Friday, 30 December 2011

The end is nigh...

Well it's nearing the end of 2011 and what a year it has been for me. I would call this my first "proper" year of birding, looking more closely at what it is I am seeing in the wider countryside and making records instead of sticking to garden birds and a casual interest elsewhere.

The majority of the year from January to August was spent in Northern Ireland on a mid year industrial work placement from college with the Northern Ireland Forest Service. I was based in Castlewellan which allowed me to get out and see some wonderful areas whilst working and on my days off with Dundrum Bay / Murlough NNR being my "local patch". Whilst over there I had a week's holiday in County Kerry in the Republic which meant some stunning scenery and visits to places such as the Dingle Peninsula, Killarney National Park and the Skellig Islands. The rest of the year was spent back at home in Conon Bridge with two trips down to the Northumberland coast, based in the Alnwick area, within that time which is a wonderful stretch of coastline for birding and it really struck a chord with me.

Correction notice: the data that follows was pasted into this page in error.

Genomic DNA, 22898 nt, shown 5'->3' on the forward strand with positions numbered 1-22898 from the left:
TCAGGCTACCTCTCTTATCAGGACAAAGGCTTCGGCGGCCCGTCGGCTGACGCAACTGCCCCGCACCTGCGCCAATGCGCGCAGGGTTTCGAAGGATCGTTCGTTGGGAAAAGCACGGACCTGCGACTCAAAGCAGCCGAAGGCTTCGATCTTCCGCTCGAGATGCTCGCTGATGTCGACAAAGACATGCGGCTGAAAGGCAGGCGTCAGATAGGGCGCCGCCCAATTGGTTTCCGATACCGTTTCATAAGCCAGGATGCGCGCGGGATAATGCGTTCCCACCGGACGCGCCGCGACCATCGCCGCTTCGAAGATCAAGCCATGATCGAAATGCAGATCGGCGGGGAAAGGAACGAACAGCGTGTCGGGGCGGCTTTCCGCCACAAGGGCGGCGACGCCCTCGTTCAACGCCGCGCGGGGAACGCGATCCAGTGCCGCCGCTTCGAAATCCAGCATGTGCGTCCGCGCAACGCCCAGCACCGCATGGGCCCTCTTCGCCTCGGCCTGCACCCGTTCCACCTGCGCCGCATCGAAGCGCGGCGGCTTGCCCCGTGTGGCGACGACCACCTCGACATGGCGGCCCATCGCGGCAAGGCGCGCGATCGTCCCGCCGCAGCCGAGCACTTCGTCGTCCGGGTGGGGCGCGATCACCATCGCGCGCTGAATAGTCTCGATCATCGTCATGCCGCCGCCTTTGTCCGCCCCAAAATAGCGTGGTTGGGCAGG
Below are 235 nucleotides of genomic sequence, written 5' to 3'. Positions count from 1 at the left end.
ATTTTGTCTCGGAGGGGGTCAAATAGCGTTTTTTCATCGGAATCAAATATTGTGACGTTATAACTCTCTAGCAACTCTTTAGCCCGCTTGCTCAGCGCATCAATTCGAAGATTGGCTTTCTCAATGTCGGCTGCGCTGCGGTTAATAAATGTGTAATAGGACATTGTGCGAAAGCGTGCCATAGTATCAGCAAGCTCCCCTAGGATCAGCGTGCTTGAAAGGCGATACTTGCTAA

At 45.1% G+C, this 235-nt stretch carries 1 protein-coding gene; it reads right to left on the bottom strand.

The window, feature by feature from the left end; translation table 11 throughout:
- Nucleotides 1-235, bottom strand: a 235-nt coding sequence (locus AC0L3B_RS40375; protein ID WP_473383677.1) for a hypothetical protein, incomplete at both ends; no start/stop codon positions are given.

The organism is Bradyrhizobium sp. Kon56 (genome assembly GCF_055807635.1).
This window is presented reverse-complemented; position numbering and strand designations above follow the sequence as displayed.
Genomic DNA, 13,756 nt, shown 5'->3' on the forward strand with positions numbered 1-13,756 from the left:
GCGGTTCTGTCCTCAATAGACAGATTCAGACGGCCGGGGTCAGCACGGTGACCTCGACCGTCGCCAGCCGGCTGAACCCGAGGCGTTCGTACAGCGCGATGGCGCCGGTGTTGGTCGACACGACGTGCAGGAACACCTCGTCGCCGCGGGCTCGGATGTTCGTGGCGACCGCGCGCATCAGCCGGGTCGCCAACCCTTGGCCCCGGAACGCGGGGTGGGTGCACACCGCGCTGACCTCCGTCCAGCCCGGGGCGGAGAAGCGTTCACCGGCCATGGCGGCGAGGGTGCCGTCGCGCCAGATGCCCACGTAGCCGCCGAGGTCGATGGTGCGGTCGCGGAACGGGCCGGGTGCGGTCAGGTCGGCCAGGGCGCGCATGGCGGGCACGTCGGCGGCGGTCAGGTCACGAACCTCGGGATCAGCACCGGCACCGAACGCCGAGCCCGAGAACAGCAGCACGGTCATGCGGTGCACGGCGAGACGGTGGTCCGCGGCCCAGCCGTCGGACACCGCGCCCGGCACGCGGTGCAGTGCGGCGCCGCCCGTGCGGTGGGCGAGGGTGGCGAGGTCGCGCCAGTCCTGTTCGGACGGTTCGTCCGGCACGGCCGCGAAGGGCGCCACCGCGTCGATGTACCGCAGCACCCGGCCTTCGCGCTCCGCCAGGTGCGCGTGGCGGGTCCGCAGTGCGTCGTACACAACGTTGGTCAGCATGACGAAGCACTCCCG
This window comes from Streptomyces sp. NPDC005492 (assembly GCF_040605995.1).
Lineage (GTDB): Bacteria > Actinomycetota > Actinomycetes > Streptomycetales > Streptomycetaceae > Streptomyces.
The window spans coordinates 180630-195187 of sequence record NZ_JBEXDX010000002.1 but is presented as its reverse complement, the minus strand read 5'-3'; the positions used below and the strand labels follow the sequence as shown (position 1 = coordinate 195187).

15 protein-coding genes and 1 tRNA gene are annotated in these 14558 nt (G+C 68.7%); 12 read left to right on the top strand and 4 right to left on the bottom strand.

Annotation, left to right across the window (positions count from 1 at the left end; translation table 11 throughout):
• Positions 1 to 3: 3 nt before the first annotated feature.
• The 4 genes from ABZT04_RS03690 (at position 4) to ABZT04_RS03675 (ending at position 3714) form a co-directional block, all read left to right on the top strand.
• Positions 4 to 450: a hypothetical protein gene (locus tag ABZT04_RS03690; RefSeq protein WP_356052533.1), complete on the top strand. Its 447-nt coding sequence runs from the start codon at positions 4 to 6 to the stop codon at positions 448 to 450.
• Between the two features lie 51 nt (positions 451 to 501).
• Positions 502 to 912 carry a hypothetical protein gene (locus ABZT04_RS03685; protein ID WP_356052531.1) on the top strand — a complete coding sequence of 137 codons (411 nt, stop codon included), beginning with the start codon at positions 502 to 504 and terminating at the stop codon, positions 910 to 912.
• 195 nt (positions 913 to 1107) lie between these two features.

Murlough NNR with Slieve Donard in background.
So as I sit here on the last day of 2011 my year list stands at a modest total of 119 species putting my life list up to 124. A lot of the birds I had seen before but this was the first time I had actually started making records. A fairly low number compared to other more experienced birders but a list that contains some very special memories and moments. I'm sure I probably saw a lot of things that went under the radar of my level of ID skills but I enjoyed every minute of it and I can see myself slowly getting better.

So let's talk about some highlights. The year started off with the coldest winter on record in NI as in other parts of the UK with lots of snow that drove fantastic numbers of birds into our garden. My favourite being the Lesser Redpolls. 6 regulars in total which kept visiting all the way up to when we left in August. I was also lucky to see Red Kites regularly from the house as we were inside the re-introduction area for this species which reminded me of home on the Black Isle another re-introduction area from the 80's where they are also regularly seen.